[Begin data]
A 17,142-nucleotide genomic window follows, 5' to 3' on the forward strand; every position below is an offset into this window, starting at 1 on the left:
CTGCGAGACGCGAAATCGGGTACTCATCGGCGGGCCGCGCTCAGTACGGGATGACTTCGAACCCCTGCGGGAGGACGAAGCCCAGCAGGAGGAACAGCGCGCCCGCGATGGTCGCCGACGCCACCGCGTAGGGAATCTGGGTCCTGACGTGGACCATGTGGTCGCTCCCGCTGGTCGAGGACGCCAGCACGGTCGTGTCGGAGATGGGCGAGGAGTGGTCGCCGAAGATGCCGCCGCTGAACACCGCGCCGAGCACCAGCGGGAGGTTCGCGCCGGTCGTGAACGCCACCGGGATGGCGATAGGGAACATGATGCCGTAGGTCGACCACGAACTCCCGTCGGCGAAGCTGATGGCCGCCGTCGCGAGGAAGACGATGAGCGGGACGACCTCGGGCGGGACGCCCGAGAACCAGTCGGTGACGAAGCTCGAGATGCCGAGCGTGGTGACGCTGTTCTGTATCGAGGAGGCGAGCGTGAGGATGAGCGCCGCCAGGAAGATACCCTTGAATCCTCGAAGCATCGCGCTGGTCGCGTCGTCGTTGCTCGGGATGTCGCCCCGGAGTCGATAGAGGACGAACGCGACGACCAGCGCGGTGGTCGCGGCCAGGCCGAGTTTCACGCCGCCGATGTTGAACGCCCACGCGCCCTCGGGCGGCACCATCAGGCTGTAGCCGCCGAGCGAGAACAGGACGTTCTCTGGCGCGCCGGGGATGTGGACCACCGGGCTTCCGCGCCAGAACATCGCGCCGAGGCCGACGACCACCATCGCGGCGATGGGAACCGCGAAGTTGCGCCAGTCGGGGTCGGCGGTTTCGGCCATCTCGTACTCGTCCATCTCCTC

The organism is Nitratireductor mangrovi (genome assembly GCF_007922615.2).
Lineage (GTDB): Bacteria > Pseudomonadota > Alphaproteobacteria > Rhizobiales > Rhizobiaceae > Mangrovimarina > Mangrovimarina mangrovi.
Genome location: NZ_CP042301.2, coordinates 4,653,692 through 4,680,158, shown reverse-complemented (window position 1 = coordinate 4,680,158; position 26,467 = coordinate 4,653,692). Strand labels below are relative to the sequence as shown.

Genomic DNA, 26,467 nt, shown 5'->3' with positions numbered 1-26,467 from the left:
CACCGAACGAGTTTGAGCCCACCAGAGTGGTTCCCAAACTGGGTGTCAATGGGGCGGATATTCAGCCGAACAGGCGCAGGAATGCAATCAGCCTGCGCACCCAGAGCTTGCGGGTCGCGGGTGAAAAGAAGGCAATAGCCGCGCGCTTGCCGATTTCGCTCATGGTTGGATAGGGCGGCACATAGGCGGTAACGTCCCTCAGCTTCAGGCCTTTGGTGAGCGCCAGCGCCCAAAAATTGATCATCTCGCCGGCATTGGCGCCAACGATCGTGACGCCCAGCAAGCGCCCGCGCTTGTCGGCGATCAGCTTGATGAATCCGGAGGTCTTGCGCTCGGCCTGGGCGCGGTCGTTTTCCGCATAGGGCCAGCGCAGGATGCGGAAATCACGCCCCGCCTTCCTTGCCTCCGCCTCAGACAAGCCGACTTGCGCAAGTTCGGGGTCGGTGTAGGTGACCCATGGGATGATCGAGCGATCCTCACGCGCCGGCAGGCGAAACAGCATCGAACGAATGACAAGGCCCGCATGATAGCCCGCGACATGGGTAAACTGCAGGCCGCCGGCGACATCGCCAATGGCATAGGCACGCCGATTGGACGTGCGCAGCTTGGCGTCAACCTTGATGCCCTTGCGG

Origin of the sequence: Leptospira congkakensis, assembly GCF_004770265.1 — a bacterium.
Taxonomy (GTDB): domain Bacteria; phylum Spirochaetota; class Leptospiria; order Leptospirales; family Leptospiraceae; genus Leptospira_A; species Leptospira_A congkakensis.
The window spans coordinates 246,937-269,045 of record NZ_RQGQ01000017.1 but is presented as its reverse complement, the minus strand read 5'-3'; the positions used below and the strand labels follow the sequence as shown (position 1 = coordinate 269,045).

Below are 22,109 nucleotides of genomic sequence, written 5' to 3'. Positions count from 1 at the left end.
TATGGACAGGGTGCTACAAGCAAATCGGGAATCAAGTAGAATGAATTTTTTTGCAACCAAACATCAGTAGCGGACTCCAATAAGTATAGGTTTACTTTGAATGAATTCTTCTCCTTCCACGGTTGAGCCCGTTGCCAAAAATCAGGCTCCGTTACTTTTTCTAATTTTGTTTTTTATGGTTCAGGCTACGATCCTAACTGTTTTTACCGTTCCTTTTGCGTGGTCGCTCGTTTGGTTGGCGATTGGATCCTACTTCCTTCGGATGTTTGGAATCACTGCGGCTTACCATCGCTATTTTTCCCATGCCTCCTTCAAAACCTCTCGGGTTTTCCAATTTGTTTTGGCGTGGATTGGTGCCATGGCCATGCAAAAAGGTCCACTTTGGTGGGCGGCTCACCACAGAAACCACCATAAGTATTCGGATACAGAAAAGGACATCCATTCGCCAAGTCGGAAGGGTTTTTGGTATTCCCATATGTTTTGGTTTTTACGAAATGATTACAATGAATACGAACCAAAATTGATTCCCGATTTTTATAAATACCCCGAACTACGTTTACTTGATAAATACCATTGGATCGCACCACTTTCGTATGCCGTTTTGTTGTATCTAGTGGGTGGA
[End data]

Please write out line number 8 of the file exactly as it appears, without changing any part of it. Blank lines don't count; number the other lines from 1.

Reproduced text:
Origin of the sequence: Leptospira congkakensis, assembly GCF_004770265.1 — a bacterium.